PORT ANGELES — The Port Angeles City Council has voted to abide by a public advisory vote to keep fluoride out of the municipal water supply and to remove fluoridation equipment.
The council voted 5-2 Tuesday to pass a resolution that adheres to the outcome of the vote, directs staff to surplus and dispose of the city’s idle fluoridation equipment and removes any remaining fluorosilicic acid from city facilities.
Councilman Dan Gase and Deputy Mayor Cherie Kidd opposed the resolution while supporting the public vote to not resume fluoridation.
The city stopped fluoridating the water in August 2016 after the council voted 4-3 to end the longstanding practice. The majority agreed to maintain fluoridation facilities, hold the Nov. 7 advisory vote and adhere to the outcome of the election.
More than 57.5 percent of city voters who cast a ballot last month said they were opposed to resuming water fluoridation.
The certified tally was 3,194 opposed and 2,358 in favor, a 57.53 percent to 42.47 percent difference.
“This has been a long time coming,” Councilman Lee Whetham said at Tuesday’s council meeting.
“I would hope that the rest of my fellow council members will support the majority of the voters.”
Gase and Kidd said they respected the majority of the voters but questioned the merits of the resolution.
“This is a resolution to do something that we’re not doing,” Kidd said.
“There is no fluoride in the water.”
Gase said the resolution was akin to a vote saying that the city would not offer swimming lessons in Vern Burton Community Center, which has no pool.
“I think the resolution is quite frankly a waste of the legal department’s time, and it’s a negative motion instead of a positive motion,” Gase said.
“And I think it’s quite frankly kind of rubbing the nose of the medical community into the whole thing.”
Many health care providers, including Clallam County Health Officer Dr. Christopher Frank, have supported water fluoridation as a way to help prevent dental disease.
Others, including retired Dr. Eloise Kailin of Sequim, president of the anti-fluoridation group Our Water, Our Choice!, have said fluoride is harmful to people and the environment.
“With fluoridation stopped, those who want fluoride can get it from their toothpaste,” Kailin said in comments to the council.
Kidd said the resolution was inconsistent with the August 2016 motion. The motion said the city would maintain fluoridation facilities and Section 2 of the resolution says the facilities will be declared surplus.
“Page 2 is in contradiction to Page 1,” Kidd said.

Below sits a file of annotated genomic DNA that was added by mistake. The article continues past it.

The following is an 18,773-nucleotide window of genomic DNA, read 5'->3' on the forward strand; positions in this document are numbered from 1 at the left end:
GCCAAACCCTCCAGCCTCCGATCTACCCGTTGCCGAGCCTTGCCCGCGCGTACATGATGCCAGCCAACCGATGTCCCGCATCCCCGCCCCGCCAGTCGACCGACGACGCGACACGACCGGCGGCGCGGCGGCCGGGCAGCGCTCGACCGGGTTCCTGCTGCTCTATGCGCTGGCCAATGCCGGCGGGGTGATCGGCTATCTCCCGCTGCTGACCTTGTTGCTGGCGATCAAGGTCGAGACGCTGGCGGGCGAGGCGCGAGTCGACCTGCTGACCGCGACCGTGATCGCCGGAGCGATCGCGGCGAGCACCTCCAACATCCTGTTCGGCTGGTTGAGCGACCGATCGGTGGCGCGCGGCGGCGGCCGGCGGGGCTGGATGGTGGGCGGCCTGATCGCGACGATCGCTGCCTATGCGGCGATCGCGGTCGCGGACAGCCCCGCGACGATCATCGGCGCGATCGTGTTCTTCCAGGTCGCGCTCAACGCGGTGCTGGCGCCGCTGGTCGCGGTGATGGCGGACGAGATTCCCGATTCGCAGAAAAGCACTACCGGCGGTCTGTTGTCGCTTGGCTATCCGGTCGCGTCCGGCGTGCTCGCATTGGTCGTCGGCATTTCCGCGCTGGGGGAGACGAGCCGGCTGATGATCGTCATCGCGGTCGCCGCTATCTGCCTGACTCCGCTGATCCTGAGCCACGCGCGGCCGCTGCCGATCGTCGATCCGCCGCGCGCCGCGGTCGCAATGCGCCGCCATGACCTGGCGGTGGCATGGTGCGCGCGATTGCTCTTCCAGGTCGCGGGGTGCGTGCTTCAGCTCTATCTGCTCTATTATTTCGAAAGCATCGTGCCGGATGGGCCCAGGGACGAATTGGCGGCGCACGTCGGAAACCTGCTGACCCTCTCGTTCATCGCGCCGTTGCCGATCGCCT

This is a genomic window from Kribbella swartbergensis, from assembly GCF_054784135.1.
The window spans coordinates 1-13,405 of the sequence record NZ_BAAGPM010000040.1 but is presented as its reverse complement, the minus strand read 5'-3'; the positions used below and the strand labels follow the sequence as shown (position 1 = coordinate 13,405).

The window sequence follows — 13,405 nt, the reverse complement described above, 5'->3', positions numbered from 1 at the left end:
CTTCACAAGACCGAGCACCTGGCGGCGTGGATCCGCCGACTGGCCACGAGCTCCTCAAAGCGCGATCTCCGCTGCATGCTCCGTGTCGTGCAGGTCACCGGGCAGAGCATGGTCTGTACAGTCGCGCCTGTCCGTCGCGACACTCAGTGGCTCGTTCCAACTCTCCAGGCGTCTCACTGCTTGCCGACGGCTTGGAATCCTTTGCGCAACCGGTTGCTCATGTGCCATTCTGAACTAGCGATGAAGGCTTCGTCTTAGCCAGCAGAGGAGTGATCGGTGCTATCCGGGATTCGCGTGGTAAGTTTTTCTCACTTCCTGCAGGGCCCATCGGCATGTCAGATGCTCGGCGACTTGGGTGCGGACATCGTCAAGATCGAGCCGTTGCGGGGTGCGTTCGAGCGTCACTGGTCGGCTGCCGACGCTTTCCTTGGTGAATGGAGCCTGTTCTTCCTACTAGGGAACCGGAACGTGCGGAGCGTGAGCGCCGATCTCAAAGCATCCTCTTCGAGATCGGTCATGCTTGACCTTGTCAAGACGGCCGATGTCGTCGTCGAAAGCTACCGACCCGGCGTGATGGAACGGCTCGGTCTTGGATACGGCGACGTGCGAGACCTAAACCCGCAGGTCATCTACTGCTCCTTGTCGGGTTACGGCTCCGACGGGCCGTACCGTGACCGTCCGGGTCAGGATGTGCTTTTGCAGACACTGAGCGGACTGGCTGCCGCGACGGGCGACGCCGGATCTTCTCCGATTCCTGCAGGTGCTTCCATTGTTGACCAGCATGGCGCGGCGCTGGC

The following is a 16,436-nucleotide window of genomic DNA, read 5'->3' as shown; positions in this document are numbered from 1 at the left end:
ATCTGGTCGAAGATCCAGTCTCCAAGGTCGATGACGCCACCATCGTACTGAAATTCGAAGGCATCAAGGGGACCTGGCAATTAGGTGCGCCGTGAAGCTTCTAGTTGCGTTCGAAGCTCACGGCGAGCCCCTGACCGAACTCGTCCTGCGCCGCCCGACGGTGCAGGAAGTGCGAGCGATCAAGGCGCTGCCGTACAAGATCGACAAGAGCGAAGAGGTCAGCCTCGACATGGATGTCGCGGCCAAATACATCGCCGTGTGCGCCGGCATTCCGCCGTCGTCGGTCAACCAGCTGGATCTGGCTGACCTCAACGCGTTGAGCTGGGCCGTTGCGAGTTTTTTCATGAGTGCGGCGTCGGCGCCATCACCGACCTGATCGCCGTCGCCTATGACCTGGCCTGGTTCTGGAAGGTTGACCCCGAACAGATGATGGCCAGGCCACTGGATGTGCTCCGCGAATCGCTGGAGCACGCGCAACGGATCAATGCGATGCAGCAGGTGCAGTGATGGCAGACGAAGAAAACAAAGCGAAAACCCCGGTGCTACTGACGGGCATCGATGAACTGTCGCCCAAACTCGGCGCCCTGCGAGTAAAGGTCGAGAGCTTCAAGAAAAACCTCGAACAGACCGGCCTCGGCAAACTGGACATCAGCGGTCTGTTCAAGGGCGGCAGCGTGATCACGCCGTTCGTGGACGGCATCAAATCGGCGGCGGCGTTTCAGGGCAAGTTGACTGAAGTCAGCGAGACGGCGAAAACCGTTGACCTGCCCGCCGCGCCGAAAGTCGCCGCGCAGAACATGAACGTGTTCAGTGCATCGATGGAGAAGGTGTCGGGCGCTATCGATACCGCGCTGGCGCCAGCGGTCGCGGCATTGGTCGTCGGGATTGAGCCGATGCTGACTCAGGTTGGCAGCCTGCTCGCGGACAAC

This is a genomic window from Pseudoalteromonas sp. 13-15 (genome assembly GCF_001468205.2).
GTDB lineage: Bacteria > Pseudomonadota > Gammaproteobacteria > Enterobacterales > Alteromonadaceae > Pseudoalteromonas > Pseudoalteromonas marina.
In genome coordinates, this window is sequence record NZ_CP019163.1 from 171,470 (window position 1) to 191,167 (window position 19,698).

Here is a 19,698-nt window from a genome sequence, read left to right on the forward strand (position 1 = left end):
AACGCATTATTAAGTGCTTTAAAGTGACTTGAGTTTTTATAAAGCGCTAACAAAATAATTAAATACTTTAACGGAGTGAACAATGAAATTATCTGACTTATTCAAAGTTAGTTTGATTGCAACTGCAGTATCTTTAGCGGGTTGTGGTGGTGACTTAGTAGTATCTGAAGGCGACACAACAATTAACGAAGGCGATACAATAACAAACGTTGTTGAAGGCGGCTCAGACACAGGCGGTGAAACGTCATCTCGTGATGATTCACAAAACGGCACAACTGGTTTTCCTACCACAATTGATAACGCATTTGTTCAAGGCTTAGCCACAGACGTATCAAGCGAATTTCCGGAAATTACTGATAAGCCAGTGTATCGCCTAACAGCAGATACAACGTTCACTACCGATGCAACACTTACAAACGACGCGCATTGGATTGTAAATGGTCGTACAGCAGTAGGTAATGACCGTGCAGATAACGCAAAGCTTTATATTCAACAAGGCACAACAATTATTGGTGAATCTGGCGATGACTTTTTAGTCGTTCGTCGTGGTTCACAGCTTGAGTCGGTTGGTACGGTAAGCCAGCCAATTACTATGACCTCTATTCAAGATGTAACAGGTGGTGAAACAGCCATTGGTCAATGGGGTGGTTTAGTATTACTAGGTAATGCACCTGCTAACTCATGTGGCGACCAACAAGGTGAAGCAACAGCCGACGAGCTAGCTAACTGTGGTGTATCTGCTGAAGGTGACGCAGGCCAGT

Kidd added that the resolution omits a “significant promise” that the council made to fund public health education for oral health in lieu of fluoride.
“Many of our children come to school, don’t brush their teeth, aren’t taught good personal hygiene,” Kidd said.
“We had a balancing promise that if we discontinued fluoride, we were going to have public education.
“I don’t see that in there. It needs to be in there,” Kidd said.
Kidd made a motion to remove Section 2 from the resolution and add a Section 4 for public education for oral health. The motion died for a lack of a second.
The city was under a 10-year contract with the Dental Service Foundation for water fluoridation that expired in May 2016.
The city held numerous public meetings and public comment periods on fluoride, some of which were highly contentious, from October 2015 through much of this year.
Mayor Patrick Downie voted with a 4-3 majority to continue fluoridation in December 2015.
Downie flipped his original vote in August 2016 and sided with a new 4-3 majority that voted to stop fluoridation, joining council members Whetham, Michael Merideth and Sissi Bruch.
“For some time, I’ve sort of felt like ground zero on this matter,” Downie said.
Downie stood by his motion to end fluoridation in August 2016, citing community division.
“It saddened me deeply,” Downie said.
“We had some very contentious meetings here. We weren’t very civil with one another.”
After the first ballots were counted Nov. 7, Downie said an anti-fluoridation resolution was unnecessary.
Downie said he was willing to support the resolution Tuesday.
“I’m going to vote for what I said I would do, and that is to honor the results of the [advisory] vote that I had said we needed to have,” Downie said.
Whetham said he was prepared to support either outcome in the advisory vote on fluoride, which garnered more votes — 5,552 — than any other citywide measure or contested City Council race.
“The important thing to me was to have voter input, a voter decision,” Whetham said.
Whetham agreed that the city was in “disarray” during the fluoride debate.
“That’s what I’m going to call it because this was contention from the word go,” Whetham said.
“But I don’t feel right making a decision about what anyone should ingest. I thought that belonged in the hands of the voters.”
Near the end of the 4½-hour meeting, Councilman Brad Collins said he did not support having a public vote on a public health issue, saying it blurred the line between science and politics.
“I did become convinced that the state is wrong in having the City Council or the public make these decisions,” Collins said.
“I think it needs to be done by the state of Washington public health.”
In a Thursday interview, Kailin said she was satisfied with the language in the resolution and was prepared to put the issue to rest.
“This resolution is clear and effective and it provides an immediate remedy to the unrest we have lived with for over two years,” Kailin said in prepared remarks that she provided to the council.
“Pass this resolution tonight and we are done, long term done. Christmas comes early. We can all get on with our lives.”